Tuesday, January 8, 2008
LUST, CAUTION (2007) - Ang Lee
In recent times, Ang Lee’s films have caused quite a bit of controversy. Whether it’s annoying comic book fans with an arty adaptation of Marvel’s Hulk, or releasing a gay cowboy film in Brokeback Mountain, it seems that controversy and Ang Lee are quickly becoming synonymous with each other. Lee once again courts controversy with his World War Two espionage thriller, Lust, Caution. A film that really raised the eyebrows of the Chinese government due to the explicit sexual nature of some of the scenes in the film, we European filmgoers finally get a chance to see what the fuss is all about this month.
Lust, Caution opens in Shanghai in 1942. A well dressed woman enters a cafe and calls people who appear to be part of the Chinese resistance against the Japanese occupying forces. In a flashback, we go back to 1938. The woman is not as well off as she is set to become and is instead, Wong Chia Chi a poor student who’s father has left her behind in China after the outbreak of hostilities with the Japanese. Wong Chia Chi falls in with an amateur drama group in university, who stage a patriotic play which garners quite a bit of praise, especially for Wong Chia Chi. Wanting to take their patriotism one step further, the group decide to assassinate a member of the collaborationist government, Mr. Yee. It is up to Wong Chia Chi, who now goes under the guise of Mrs. Mak, the wife of a business man. However, Wong Chia Chi is a little too good in her role and as she gets closer to Mr. Yee, she finds her feelings compromised.
Ang Lee has a talent for taking short stories and developing them into epic films, as seen with Brokeback Mountain and again here, with Lust, Caution. The film is adapted from Eileen Chang’s short story, and in Lee’s hands, it feels like the kind of noir thriller you’d expect from post-war US cinema. And while this is filmed in Mandarin, it is not for a second inaccessible to English-speaking audiences. It deals with universal themes of identity and betrayal, and while you may have to speed-read some of the more dialogue-heavy scenes, you’ll never find yourself lost. It’s a slow-paced film, but deliberately so. It draws you in slowly and builds in tension as Wong and Mr. Yee fall into a very dangerous relationship.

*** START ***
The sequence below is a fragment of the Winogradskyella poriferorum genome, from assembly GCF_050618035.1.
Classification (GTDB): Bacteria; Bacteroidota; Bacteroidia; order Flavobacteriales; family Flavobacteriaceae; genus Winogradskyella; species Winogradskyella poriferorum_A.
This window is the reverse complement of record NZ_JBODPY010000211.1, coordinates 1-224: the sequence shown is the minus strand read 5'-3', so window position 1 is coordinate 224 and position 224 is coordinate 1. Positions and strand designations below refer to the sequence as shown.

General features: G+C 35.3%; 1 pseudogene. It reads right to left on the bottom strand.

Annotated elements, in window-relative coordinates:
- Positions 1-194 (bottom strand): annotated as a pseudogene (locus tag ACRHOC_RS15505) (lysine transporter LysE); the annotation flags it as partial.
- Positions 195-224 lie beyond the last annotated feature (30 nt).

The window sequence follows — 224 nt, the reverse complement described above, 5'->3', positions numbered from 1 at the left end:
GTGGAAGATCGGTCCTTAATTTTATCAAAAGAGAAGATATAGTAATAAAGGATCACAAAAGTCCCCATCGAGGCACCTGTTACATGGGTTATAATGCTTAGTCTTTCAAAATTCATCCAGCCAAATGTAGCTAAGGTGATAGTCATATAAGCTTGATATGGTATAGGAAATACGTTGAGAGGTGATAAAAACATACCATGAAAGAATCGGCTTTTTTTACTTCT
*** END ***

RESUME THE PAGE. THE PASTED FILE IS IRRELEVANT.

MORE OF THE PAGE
In a film of this kind, casting is essential. And in leading lady, Tang Wei, Ang Lee has made something of a revelation. She is absolutely brilliant as Wong Chia Chi. It’s remarkable to think that this is her first acting role, as her performance is so delicate and nuanced. It’s not an easy role to play as at any one time, Wong Chia Chi is herself playing a number of roles. She’s the member of a highly illegal resistance force, something that would see her sentenced to death if caught. At the same time, she is playing the character of Mrs. Mak and finds herself getting consumed by her target, Mr. Yee. It’s a difficult role, yet Tang Wei handles it perfectly.
Playing opposite her is Tony Leung as Mr. Yee. Leung will be familiar with those who have seen Wong Kar-Wai’s utterly brilliant In The Mood For Love where he played the sympathetic, shy Chow Mo-Wan, a man who’s wife was having an affair. His role in Lust, Caution is a polar opposite to that role, this time he is surprisingly vicious and unsympathetic. But he’s not a one-dimensional character and once he stops being seeming so evil, he becomes a fascinating character. His performance brilliantly contrasts that of Tang Wei. Lee has once again shown his flair for casting and his actors never fail to deliver.
The films is gorgeously shot, and deals with an aspect of the second world war that not many films have covered. Yet the period is recreated quite authentically (with the possible exception of an anachronistic taxi which I have found out did not appear in China until well after the war). The film did in fact on several occasions remind me of In The Mood For Love, although it’s not quite as good as that film. The sex scenes, the reason for the controversy surrounding the film, are quite graphic, but they’re not in the film purely as a matter of creating controversy. They punctuate the story quite well, and while starting off quite violent, they do take on a tenderness as the story develops. Hopefully, the film wont be remembered purely for these scenes, as it is an excellent espionage film. It’s a slow-burner for sure, but that’s all part of the story. An excellent film, and a great start to 2008.